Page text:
'Can you hear me now?'
Deaf community lobbies for interpreters, other rightsSunday, November 27, 2011
BY DONNA HUSSEY-WHYTE Sunday Observer staff reporter firstname.lastname@example.org
THE Jamaican deaf community is disgruntled with the non-implementation of programmes to get them involved in matters of national development, as well as with the discrimination they encounter from the hearing public on a daily basis.
At a presentation Friday on the grounds of the Jamaica AIDS Support for Life (JASL), under the theme 'Can you hear me now?' members of the community spoke out against the lack of interpreters in public places like police stations, businessplaces and in the news media.
Citing the example of the inauguration of the new prime minister some weeks ago, youth ambassador for disabilities Tamara McKayle said the lack of consideration for the deaf was evident in society as no interpreter was provided so the deaf could hear the prime minister's speech and understand what was happening.
"We are lobbying for a national disabilities act," McKayle told the group of mostly deaf persons through an interpreter.
"We need to have interpreters in businessplaces. If you go to a police station the police cannot understand the deaf 'cause there is no one there to interpret for them. At the inaugural speech of the prime minister the deaf could not understand 'cause no one was there to interpret," she said.
"We want the media to have interpreters."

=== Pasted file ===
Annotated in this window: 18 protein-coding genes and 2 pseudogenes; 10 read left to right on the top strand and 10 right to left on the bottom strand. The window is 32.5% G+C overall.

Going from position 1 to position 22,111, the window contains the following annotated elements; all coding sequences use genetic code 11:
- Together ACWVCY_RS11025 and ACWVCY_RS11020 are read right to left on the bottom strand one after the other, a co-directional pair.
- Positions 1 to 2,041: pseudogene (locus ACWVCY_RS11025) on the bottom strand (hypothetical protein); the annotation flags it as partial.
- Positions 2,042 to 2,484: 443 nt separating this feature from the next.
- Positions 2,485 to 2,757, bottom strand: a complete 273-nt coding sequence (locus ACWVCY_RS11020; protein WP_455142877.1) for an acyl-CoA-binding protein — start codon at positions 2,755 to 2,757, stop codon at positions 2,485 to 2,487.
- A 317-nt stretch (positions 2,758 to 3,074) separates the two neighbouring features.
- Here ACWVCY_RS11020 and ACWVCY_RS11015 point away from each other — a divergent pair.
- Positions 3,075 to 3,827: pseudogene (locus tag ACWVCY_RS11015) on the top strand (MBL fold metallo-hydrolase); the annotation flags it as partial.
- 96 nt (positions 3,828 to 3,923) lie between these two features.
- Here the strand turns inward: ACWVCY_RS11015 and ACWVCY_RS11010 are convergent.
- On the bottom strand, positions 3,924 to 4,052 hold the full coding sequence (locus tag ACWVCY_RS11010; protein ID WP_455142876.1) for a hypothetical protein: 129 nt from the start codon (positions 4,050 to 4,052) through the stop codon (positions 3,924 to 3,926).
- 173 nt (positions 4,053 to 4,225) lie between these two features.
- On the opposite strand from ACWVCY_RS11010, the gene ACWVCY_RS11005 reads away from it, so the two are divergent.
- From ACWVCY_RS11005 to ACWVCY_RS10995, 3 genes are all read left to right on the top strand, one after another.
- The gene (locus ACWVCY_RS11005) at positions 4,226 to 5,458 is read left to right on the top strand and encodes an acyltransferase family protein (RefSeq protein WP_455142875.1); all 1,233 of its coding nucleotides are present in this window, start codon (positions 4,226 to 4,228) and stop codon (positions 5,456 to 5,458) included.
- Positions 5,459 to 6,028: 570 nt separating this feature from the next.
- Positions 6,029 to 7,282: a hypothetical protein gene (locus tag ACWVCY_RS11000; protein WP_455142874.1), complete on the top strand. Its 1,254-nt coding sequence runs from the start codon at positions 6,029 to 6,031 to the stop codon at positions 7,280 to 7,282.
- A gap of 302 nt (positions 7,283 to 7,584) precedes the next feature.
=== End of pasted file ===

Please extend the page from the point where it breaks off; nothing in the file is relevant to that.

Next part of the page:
She said the disabilities act would make it compulsory for these things to be put in place.
Cassandra Whyte, who beat out 22 others and was crowned Miss Deaf International 2011 in Orlando, Florida in July — after walking away with the Miss Deaf Jamaica crown in December last year — reminded persons that despite being deaf, they had rights similar to those of hearing persons.
"You have to know what it is you want and what it is you want to fight for," Whyte said through interpreter Steve Goodwich. "Is it that you want (driver's) licence? Is it that you need to have interpretative services? Is it that you want to talk to the police? We want rights, and persons in the deaf community are not really standing up for themselves."
Deaf psychologist Shirley Lee, meanwhile, brought to light two words proposed to be added to the English dictionary, 'audism' and 'deafism'.
"A simple definition of 'audism' would be that it is a negative or oppressive attitude towards deaf people by either deaf or hearing people and organisations, and a failure to accommodate them," Lee explained.
An example of it is the refusal or failure to use sign language in the presence of a sign language dependent person. It is cited as discrimination against the deaf for which there should be a lawsuit, they said.
'Deafism', on the other hand, is internal discrimination of persons in the deaf community. It is defined as a form of bigotry against certain deaf people not perceived to be 'deaf enough' by other deaf persons who are not considered to be culturally deaf. The 'deafism' form of oppression is also aimed at those who have spent too much time with the hearing people.
The purpose of Friday's forum was to show support for the human rights of the JASL's deaf/hearing impaired/hard of hearing clients and to discuss the challenges that arise from the cultural stigma and discrimination by hearing persons.
There were video testimonials from deaf persons pointing towards the various challenges they have been experiencing since childhood and how they have struggled through them.
Jamaica School of Drama faculty member and member of the Jamaica Alternative Theatre Pierre LeMaire said the deaf needed to push to achieve a prominent status in society.
"Miss Deaf Jamaica should not just be 'Miss Deaf Jamaica'. She is intelligent and pretty enough to be 'Miss Jamaica'," he stated.
He told the deaf that they were strong but that they have to show this to the rest of the society, especially since the hearing community, for the most part, do not give them a chance to achieve and show their full potential.